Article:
What Is the Penalty for Using a Fake Social Security Number?

By Patrick Gleeson, Ph. D., Registered Investment Adv - Updated May 31, 2017
Social Security Card

If you use a fake Social Security number, or SSN, and get caught, the penalties upon conviction depend on the charges against you, the benefits you sought to obtain by using the number, and your immigration status. Conflicting court decisions complicate the issue.

The Penalties According to the Social Security Administration

Section 141 of the Social Security Handbook makes two statements that address the acts the agency will prosecute:

  1. You may be prosecuted for criminal fraud for knowingly furnishing false information as to your identity in connection with the establishment and maintenance of Social Security records.
  2. You may also be prosecuted for criminal fraud for using a Social Security number obtained on the basis of false information or for falsely representing a number to be your Social Security number if you've done this either to obtain or increase a Social Security payment or to obtain a financial benefit from any other federal program.

Section 141 also describes a wide range of penalties upon conviction of these crimes, which include fines ranging from $500 to $10,000, imprisonment or both. Terms of imprisonment range from one to 15 years.

Specific Crimes Covered Under the Relevant Laws

The language of the Social Security Handbook makes clear that certain acts are punishable offenses. For example, if you create a counterfeit Social Security card with a name other than your own, you've furnished false information about your identity. Likewise, if you've used a Social Security number belonging to someone else in order to obtain or increase a Social Security payment or any other federal benefit, you've clearly committed one or more acts of financial fraud. Depending upon the specific circumstances, you can be charged with other crimes as well.

Loopholes and Limitations

Some instances of faking a Social Security number, however, are not clearly covered by any relevant federal law. One of these unsettled legal areas is: What is considered an "identity." Your name, clearly – but what about a fake SSN? Is that number a part of your identity or only an administrative convenience?

Another important limitation in federal law has to do with your motivation for creating a fake number. You may be an undocumented immigrant who has used an SSN that's not your own to obtain work, but you've never claimed any federal benefits from that use. On the contrary, your employer has contributed a portion of your earnings to the federal government for which you will never receive a benefit. In that case, it's not clear what crime you've committed or whether you've created any crime at all.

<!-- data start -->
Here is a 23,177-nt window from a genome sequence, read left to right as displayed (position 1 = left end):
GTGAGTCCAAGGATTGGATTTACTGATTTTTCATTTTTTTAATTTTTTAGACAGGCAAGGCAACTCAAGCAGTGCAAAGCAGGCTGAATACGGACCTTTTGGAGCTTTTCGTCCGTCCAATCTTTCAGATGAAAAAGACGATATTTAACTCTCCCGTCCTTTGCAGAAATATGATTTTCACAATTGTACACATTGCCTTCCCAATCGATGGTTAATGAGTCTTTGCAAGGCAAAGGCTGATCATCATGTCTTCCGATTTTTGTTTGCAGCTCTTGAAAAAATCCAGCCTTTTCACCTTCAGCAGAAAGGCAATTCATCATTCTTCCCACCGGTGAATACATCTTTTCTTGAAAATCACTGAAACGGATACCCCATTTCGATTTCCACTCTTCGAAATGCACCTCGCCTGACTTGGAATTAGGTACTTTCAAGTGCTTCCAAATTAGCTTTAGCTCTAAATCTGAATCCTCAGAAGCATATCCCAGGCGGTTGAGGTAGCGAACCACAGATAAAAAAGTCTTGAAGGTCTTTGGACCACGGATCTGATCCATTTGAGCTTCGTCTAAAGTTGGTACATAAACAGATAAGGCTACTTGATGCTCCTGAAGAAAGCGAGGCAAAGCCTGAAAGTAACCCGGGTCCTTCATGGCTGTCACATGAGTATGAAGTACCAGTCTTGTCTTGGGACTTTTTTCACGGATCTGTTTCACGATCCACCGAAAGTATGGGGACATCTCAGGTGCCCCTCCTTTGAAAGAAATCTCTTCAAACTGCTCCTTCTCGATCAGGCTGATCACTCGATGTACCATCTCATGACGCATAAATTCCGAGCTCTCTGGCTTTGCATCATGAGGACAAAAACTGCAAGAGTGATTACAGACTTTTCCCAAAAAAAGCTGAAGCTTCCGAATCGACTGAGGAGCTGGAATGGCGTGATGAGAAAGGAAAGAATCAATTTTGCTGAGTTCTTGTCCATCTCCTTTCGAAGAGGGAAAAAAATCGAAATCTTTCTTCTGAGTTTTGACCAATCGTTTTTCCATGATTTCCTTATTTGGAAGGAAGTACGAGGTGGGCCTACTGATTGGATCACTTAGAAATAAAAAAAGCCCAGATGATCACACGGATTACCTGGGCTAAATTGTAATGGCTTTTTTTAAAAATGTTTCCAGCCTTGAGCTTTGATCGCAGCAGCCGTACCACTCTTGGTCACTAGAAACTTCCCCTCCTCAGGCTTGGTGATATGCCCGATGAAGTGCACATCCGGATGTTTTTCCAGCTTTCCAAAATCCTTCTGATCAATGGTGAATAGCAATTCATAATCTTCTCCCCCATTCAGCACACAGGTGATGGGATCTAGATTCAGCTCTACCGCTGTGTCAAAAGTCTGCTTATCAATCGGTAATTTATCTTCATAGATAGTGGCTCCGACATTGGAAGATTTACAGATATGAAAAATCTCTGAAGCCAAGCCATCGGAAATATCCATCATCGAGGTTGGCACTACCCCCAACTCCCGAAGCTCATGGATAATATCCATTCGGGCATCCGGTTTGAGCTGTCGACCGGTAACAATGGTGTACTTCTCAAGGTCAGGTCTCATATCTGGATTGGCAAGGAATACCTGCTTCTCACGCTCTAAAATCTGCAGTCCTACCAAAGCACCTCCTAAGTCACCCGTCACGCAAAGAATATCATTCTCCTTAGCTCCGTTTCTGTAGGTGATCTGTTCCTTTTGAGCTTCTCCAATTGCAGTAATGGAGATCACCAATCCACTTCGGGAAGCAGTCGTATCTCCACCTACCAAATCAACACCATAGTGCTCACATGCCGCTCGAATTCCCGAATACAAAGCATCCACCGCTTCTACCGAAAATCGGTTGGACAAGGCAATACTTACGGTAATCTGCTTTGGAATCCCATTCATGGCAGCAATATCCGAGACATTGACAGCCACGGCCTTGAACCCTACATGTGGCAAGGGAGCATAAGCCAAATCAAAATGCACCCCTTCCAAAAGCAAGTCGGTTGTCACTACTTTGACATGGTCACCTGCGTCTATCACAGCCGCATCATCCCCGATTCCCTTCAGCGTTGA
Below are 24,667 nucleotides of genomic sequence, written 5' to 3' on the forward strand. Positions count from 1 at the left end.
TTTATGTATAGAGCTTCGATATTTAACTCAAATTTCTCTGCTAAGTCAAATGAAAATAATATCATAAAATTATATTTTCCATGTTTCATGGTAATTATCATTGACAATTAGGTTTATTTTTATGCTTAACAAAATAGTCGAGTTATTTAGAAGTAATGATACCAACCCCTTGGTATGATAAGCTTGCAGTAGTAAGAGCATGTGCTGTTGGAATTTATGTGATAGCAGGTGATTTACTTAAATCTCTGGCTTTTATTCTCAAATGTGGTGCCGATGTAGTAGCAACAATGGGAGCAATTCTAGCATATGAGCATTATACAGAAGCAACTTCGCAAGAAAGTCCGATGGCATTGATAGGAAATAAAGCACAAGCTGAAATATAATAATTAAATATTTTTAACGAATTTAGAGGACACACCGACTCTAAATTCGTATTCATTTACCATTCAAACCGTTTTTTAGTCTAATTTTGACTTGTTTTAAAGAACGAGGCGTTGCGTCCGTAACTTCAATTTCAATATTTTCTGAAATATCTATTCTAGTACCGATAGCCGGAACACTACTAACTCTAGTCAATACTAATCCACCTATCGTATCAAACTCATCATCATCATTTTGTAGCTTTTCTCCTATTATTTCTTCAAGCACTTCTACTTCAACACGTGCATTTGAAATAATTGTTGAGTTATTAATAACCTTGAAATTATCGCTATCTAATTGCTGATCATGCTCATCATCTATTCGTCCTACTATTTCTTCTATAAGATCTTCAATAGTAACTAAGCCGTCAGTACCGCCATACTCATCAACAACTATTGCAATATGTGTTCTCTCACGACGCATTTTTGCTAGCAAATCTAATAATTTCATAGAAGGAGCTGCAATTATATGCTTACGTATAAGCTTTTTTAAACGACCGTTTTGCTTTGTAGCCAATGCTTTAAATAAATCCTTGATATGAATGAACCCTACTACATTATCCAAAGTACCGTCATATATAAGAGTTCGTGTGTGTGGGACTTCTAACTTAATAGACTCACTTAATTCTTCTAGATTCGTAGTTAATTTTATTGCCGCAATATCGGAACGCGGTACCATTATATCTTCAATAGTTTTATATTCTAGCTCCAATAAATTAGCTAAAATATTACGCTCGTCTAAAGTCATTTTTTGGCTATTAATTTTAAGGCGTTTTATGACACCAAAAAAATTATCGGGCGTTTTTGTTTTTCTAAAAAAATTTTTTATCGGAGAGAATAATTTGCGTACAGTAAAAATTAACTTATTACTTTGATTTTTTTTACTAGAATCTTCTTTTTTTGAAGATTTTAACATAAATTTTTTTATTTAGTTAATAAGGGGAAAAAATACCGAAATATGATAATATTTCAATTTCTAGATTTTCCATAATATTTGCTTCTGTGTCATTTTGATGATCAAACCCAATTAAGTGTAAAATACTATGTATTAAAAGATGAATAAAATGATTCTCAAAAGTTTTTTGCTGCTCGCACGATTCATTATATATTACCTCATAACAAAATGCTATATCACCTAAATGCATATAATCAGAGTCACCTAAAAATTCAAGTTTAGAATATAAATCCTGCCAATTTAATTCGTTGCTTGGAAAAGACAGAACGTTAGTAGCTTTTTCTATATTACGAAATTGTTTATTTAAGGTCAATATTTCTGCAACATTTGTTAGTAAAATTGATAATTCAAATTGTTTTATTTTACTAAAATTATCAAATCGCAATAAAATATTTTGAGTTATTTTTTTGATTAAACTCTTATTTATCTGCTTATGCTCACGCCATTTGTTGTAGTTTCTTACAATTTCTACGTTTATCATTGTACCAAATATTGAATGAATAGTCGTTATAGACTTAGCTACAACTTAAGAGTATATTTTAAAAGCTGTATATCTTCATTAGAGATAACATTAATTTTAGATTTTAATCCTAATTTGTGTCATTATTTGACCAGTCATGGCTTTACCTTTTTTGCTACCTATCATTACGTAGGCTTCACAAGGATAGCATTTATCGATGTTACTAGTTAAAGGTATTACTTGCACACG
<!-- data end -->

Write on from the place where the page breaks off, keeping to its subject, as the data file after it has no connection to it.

The Law Is Unsettled

The law regarding the use of a fake SSN isn't completely settled. Some courts have ruled that it is not a crime, and that in the absence of other offenses, the government may not deport an undocumented worker for using a false SSN. But other courts have issued different conclusions on the matter. In May 2009, the U.S. Supreme Court unanimously ruled that a federal identity theft law frequently used to prosecute and deport undocumented workers cannot be used for that purpose if the worker used the SSN only to get a job.

Despite that ruling, several state courts continue to rule that using a fake Social Security number to get a job is a violation of state laws. Some of these rulings were overturned, but others were not. In 2010, the Colorado Supreme Court, for example, ruled against conviction, but later that year an Iowa Appellate Court upheld a similar case. In 2016, the U.S. Seventh Circuit further complicated the issue by concluding that, yes, using a fake SSN is a crime, but not a crime of moral turpitude. This ruling may have a significant effect on deportations of undocumented immigrants because committing a crime of moral turpitude is a legal element justifying deportation.

As of mid 2017, the issue remains unresolved by the U.S. Supreme Court. Deportations based on the use of fake SSNs continue, as do lawsuits opposing them.

About the Author

Patrick Gleeson received a doctorate in 18th century English literature at the University of Washington. He served as a professor of English at the University of Victoria and was head of freshman English at San Francisco State University. Gleeson is the director of technical publications for McClarie Group and manages an investment fund. He is a Registered Investment Advisor.

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